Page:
The “holy grail” of Star Wars collecting -- a prototype of a never-released, rocket-firing Boba Fett action figure -- can be yours right now for a few clicks and about a quarter of a million dollars.
An extremely rare action figure depicting a character who spoke just four lines in ‘The Empire Strikes Back’ is available on eBay for the asking price of $225,000.
“This is the kind of piece that transcends collecting,” says Zach Tann, a toy collector himself who is brokering the eBay sale for the current owner, a man in Dubai who wants to remain anonymous. “Every time it sells it breaks another record, because they just don’t come very often.”
Rocket-firing Boba Fett has attained a mythic, unicorn-like status in the galaxy of Star Wars collectibles. In 1979, the “fearsome, intergalactic bounty hunter” figure was offered as part of a mail-in rebate program.
Toy company Kenner designed the Fett figure in 1978 with a key feature: a tiny, spring-loaded plastic missile that launched from the bounty hunter’s backpack. But worries that kids might choke on the tiny projectile sent rocket-firing Fett to the proverbial Sarlacc Pit, and only a non-firing version was made available to the public.
The prototypes that weren’t destroyed in the late 1970s fell into various hands over the years, including former Kenner employees. Today it’s believed only a few dozen still exist, in varying conditions.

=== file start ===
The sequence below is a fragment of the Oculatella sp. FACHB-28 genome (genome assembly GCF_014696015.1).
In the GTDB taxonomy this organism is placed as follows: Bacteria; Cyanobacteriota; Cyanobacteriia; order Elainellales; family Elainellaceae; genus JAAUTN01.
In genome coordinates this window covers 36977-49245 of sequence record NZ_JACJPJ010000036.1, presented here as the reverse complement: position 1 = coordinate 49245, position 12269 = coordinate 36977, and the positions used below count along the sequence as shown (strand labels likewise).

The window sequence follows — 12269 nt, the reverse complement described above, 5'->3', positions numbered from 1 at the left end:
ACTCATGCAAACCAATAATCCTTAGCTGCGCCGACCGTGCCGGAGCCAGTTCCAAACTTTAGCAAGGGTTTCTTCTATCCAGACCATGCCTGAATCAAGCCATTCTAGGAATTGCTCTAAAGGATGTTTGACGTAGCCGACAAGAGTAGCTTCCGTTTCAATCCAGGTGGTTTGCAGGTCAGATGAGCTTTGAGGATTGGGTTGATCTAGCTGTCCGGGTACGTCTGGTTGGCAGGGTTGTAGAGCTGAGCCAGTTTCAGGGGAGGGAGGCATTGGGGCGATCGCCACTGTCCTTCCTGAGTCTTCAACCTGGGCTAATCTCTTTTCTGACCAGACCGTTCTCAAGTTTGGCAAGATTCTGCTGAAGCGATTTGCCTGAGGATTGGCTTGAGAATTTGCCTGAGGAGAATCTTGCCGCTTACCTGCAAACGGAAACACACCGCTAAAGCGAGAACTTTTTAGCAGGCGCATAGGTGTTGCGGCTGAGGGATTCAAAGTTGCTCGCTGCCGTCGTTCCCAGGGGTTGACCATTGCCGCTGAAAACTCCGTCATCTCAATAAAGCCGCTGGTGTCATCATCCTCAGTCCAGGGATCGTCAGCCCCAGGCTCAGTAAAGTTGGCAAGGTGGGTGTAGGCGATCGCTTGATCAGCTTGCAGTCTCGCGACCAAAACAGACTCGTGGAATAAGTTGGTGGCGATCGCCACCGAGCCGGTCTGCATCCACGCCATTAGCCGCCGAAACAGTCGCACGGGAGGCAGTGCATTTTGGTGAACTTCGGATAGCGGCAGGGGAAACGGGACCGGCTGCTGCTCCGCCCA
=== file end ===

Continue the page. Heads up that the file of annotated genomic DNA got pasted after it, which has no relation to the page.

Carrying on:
Tann says the version he is helping to sell is graded “Near Mint+/Mint” by the Action Figure Authority, a company that rates the condition of collectibles. It originally came from the collection of a former Kenner testing technician, according to a letter of authenticity.
The all-blue, unpainted figure has had a handful of owners over the years. The current seller bought it in 2018 for about $140,000, Tann said.
Last July, a different rocket-firing Fett sold for $112,926, breaking a record. Just a few months later, the record fell again when someone bought another one for $185,850.
“Action figures are the center of a lot of Star Wars collections,” says Steve Sansweet, who amassed the world’s largest collection of Star Wars memorabilia at a non-profit museum called Rancho Obi-Wan. “This is the holy grail for collectors.”
Sansweet says it may be tough to get the full asking price during the current recession.
“When you get up to these kinds of prices, there are relatively few people in the world who can afford it,” he said.
Rancho Obi-Wan is one of the few places the public can see a rocket-firing Fett figure on display. The museum has two versions, but because of coronavirus, the tour has gone virtual.
Tann doesn’t want to specify the amounts of the offers he’s getting for Fett, but says the 3.75 inch-tall plastic figure is no different than a rare book, wine or piece of art.
“It’s crazy,” Tann says. “Nostalgia is a huge factor.”
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